Opioids Do Not Result in Better Pain-Related Function or Pain Intensity Compared to Non-Opioid Drugs in Veterans with Chronic Pain
No previous randomized trials of opioid therapy have reported long-term pain, function, or quality of life outcomes. The Strategies for Prescribing Analgesics Comparative Effectiveness (SPACE) trial was a randomized trial that compared opioid therapy versus non-opioid medication therapy over 12 months for primary care patients with chronic back pain or hip or knee osteoarthritis pain. Investigators identified 240 Veterans with chronic pain (nearly every day for ≥6 months) that was moderate-to-severe despite analgesic use. Veterans were recruited from 62 Minneapolis VA primary care clinicians from June 2013 to December 2015. Patients were randomized to one of two intervention groups: opioid therapy or non-opioid medication therapy. Each intervention had its own prescribing strategy that included multiple medication options in three steps. In the opioid therapy group, the first step was immediate-release morphine, oxycodone, or hydrocodone/acetaminophen. For the non-opioid group, the first step was acetaminophen or a non-steroidal anti-inflammatory drug. The primary outcome was pain-related function over 12 months, and the main secondary outcome was pain intensity. The primary adverse outcome was medication-related symptoms. Additional secondary outcomes included: quality of life, sleep disturbance, fatigue, depression, anxiety, adverse events, and opioid misuse.
- The use of opioid therapy compared with non-opioid medication therapy did not result in significantly better pain-related function over 12 months.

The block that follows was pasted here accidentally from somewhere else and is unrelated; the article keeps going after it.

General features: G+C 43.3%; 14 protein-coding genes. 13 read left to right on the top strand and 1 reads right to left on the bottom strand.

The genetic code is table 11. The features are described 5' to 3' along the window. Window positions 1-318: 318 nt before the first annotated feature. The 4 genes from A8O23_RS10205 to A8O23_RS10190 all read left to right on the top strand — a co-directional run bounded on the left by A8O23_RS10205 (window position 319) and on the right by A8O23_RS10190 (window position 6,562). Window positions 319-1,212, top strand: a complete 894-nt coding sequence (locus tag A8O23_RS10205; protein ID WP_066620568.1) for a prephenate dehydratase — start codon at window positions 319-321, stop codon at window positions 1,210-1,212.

- Opioid therapy compared with non-opioid medication therapy resulted in significantly worse pain intensity over 12 months, but the importance of this is unclear because the magnitude was small.
- Opioids caused significantly more medication-related adverse symptoms than non-opioid medications.
Overall, opioids did not demonstrate any advantage over non-opioid medications that could potentially outweigh their greater risk of overdose and other serious harms. Results do not support initiation of opioid therapy for moderate to severe chronic back pain or hip/knee osteoarthritis pain.
- Because primary outcomes were patient-reported, results are subject to potential reporting bias that would likely favor opioids.
- There was an imbalance in pre-randomization treatment preference. Any effect of this imbalance would likely favor opioids.
This study was funded by HSR&D (IIR 11-125). Dr. Krebs, Ms. Gravely, and Mr. Nugent are part of HSR&D's Center for Chronic Disease Outcomes Research (CCDOR), Minneapolis.
Krebs E, Gravely A, Nugent S, et al. Effect of Opioid vs. Non-Opioid Medications on Pain-Related Function in Patients with Chronic Back Pain or Hip or Knee Osteoarthritis Pain: the SPACE Randomized Clinical Trial. JAMA. March 6, 2018;319(9):872-82.